The Europe-wide drought and the parsnip yellow fleck virus impact are already causing shortages on the carrot market. "It remains to be seen how supplies will develop in the coming weeks," says Ronald Gielleit of the Dutch company, Top Fresh Handel. "Last week, it rained again all over Europe. That's too late for many products like potatoes and onions, but the carrot harvest peaks in October, so plenty could still happen."
"Prices are reasonable. Standard carrots are selling for around €0.26 and organic ones for between €.30 and €0.34. I think there'll be some pressure on the market soon from growers who want to sell off-land rather than pay expensive refrigeration prices, with all the associated risks. But, hopefully, prices will remain good."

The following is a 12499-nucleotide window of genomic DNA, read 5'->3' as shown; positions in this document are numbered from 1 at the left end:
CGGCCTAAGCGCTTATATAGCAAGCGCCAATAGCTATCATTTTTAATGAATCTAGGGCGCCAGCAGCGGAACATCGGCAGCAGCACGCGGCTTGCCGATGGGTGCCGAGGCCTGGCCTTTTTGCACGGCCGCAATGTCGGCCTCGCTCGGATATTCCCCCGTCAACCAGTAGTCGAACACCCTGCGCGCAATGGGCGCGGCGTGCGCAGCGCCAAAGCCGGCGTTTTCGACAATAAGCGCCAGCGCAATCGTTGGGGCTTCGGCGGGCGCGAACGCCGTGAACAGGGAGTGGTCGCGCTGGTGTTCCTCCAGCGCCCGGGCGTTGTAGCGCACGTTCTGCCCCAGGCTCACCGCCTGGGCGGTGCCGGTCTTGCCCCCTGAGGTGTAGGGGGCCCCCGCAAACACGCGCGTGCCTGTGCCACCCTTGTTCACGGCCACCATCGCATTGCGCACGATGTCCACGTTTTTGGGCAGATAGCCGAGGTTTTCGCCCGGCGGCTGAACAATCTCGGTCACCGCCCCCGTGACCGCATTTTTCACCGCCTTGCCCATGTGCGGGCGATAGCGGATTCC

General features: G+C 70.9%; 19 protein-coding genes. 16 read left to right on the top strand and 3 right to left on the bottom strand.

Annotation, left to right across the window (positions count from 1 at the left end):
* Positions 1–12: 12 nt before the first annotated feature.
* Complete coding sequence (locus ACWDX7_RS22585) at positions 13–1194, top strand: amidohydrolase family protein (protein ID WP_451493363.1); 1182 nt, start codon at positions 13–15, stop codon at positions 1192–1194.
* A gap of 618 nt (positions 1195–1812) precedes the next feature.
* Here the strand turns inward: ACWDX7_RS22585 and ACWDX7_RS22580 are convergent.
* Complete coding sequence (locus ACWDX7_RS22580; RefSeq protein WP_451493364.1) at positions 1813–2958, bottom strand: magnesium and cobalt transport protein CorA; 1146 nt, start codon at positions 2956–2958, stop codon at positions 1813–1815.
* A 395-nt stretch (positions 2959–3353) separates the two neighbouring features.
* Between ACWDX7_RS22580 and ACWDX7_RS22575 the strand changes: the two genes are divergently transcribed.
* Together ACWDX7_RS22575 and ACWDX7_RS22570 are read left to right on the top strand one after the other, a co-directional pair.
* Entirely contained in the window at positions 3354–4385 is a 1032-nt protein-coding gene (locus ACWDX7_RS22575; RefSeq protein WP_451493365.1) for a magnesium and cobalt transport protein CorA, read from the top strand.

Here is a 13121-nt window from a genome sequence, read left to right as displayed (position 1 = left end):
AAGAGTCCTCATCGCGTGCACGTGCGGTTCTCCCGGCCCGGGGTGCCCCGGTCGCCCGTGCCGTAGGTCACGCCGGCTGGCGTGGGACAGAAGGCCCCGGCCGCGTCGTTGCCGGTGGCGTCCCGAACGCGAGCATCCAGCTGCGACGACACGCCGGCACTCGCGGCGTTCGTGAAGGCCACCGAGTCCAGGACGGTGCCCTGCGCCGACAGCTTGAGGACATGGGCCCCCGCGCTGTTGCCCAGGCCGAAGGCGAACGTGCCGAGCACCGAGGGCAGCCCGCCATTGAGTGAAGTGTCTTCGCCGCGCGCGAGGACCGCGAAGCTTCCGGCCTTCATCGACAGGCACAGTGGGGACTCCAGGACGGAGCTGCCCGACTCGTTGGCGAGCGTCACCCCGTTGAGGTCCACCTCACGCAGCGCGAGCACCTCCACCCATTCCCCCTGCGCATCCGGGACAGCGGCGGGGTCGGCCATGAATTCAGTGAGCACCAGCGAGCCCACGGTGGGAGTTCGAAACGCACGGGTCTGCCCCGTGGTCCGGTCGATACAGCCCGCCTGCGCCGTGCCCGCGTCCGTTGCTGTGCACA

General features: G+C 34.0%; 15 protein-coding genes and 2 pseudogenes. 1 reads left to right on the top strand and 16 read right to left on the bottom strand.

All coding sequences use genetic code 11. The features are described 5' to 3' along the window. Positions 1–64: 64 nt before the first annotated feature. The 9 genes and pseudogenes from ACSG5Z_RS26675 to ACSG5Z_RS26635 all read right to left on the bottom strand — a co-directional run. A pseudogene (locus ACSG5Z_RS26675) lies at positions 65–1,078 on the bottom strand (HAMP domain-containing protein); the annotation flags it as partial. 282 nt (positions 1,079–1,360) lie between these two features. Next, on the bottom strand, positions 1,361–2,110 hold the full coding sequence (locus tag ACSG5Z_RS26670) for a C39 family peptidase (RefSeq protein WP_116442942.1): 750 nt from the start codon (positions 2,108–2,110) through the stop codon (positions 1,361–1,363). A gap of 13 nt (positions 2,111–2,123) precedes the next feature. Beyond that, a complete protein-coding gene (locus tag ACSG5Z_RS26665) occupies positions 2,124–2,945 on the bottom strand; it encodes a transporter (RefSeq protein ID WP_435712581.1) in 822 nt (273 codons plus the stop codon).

"We're currently selling most of our conventional carrots to Belgium, with lots of washed carrots going to Africa. We also have some organic sales to Germany. Last year, stored organic carrots were of particularly disappointing quality. The carrots we're harvesting now look much better," explains Ronald. Organic carrot acreage growth has stagnated, which the trader says is a good thing. "If everything grows well, we'll have far too many organic products."
A new development is that this season, for the first time, Top Fresh is supplying organic carrots bushels, at the request of a Belgian client. "We've bought special machinery for this and are harvesting these carrots twice a week. Demand is good, and we expect to expand sales further in the coming years," Ronald concludes.